Requisition ID
2022-21757
Neighborhood
Boston
Location
YMCA of Greater Boston - Wang
# of Openings
15
Post End Date
7/10/2022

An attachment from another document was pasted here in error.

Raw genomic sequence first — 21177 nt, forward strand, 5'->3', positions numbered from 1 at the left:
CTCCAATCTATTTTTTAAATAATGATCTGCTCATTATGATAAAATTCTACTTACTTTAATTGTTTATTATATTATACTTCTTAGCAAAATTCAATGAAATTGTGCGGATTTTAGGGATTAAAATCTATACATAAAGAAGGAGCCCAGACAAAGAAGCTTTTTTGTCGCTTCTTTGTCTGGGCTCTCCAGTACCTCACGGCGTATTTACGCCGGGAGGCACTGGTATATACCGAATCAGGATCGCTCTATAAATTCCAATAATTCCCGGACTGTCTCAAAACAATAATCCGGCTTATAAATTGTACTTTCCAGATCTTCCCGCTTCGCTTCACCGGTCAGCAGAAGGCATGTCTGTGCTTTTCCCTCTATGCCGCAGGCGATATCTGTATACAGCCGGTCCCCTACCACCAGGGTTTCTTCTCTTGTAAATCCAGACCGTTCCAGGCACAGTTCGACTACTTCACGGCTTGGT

**This position will be: In-Person | COVID Vaccination Required**   Each year the YMCA enables more than 150,000 youth, adults, and seniors to be healthy, confident, connected and secure. Today the YMCA of Greater Boston ranks as one of the largest urban Y’s in the nation, staying true to its roots as a values-driven, volunteer-led, human service organization strengthening children, families and communities. The Y’s staff, volunteers, and constituents represent the broad spectrum of citizens, by any and all measures, who live in Greater Boston. The Y is the largest provider of after school programs and child care in the Commonwealth of Massachusetts, offers the state’s largest summer youth employment program, involves more than 10,000 children in summer camps, and leverages resources to provide over $10.3 million in critical services at no cost to low income participants. As financial, demographic and social forces create a “New Boston”, the YMCA continues to provide centers of community life for children, families, and all others in the neighborhoods and towns of the region. In 1851 a group of evangelicals from several Boston churches, led by retired sea captain and lay preacher Thomas Valentine Sullivan, founded the first YMCA in the United States. Modeled on the original YMCA established in London in 1844 by George Williams, this new organization offered a safe gathering place, opportunities for socializing, bible-study classes and prayer meetings. Sullivan explained that the Y’s mission was to “meet the young stranger as he enters our city, take him by the hand, direct him to a boarding house where he may find a quiet home. . . and in every way throw around him good influences, so that he may feel that he is not a stranger.” Future evangelist Dwight L. Moody, who arrived in Boston in 1853 from his family’s farm in Northfield, Massachusetts, wrote home about the Y, a place where he could read “all the books I want free” and hear “smart men from Boston lecture.” The organization quickly outgrew its first home in fourth floor rooms at Washington and Summer streets in downtown Boston. In the Y’s new quarters at the corner of Tremont Street and Temple Place, it offered many services for its members: library and reading room, gymnasium, classes and lectures, social gatherings, employment assistance, and a register of respectable boarding houses. Over the succeeding half-century the Boston YMCA evolved, serving Union Soldiers on the battlefields of the Civil War, supporting new waves of immigrants arriving to work in the factories of the industrial revolution, and establishing branches in several neighborhoods of the city. In the 1880’s the Y’s first physical education instructor, Robert J. Roberts, created the fitness movement in America through his new exercise program for “bodybuilding.” Classes utilized exercise drills, wooden dumbbells, “Indian Clubs,” and heavy medicine balls. Two lasting innovations of the new fitness movement were the invention of the game of basketball at the Y’s Springfield College in 1891 and volleyball at the Holyoke YMCA in 1895. In 1896 its popular self-improvement lectures were organized into the “Evening Institute for Young Men,” managed by Frank Palmer Speare. Demand was so high that in 1898 law classes were added, followed by polytechnic courses and business and engineering programs. In the next 20 years the Y incorporated these programs into its Northeastern College, soon changed to Northeastern University of the Boston YMCA. In 1929 the Y purchased the old Red Sox field on Huntington Avenue and broke ground for the first university in the country based on the work-study concept, becoming known simply as Northeastern University. Speare served as president of Northeastern until 1940. It was not until 1948 that the university and the YMCA became completely separate institutions. In 1899, the Y hosted its first summer camping season at Sandy Island Men’s Camp at Lake Winnipesaukee, New Hampshire. In subsequent years the Y purchased or leased property to provide additional camping programs that continue today: Camp Dorchester (1923) at Ponkapoag in the Canton’s Blue Hills; North Woods (1928) and Pleasant Valley (1968) also at Winnipesaukee; and Camp Wakanda on Styles Pond in Boxford. Throughout the decades of the 20th century, the YMCA of Greater Boston continued and strengthened its tradition of service. The new flagship branch on Huntington Avenue was completed in 1912, dedicated by U.S. President William Howard Taft with 5,000 people watching, including Boston Mayor John Fitzgerald. New neighborhood branches and mergers of independent YMCAs fueled continued growth, in Hyde Park, Dorchester, West Roxbury, Chinatown, Roxbury, Brighton, Needham, Waltham, Woburn, Reading, and East Boston. In 1975, the Black Achievers YMCA was launched to recognize African American professionals for their career accomplishments and to develop a mentoring program for teens. Focused on social responsibility and creating a “college bound culture,” the former Black Achievers Program changed its name to YMCA Achievers in 2010 to reach a wider, more diverse audience of teens and professionals nationwide. In 1984 YMCA Training, Inc. program was created and later combined with the International Learning Center to provide workforce training, computer skills, and English as a second language. In 1995 the Huntington Avenue YMCA converted dorm-style rooms to create 88 affordable permanent and transitional housing units for formerly homeless single adults and families. In 2007 the formerly independent Boston Armed Services YMCA in Charlestown’s former Navy Yard, founded in 1917 became the Constitution Inn YMCA of the YMCA of Greater Boston. In 2011 the name was changed to the Charlestown YMCA. With a focus on youth development, healthy living and social responsibility, the YMCA of Greater Boston continues to be the largest provider of social services in Massachusetts.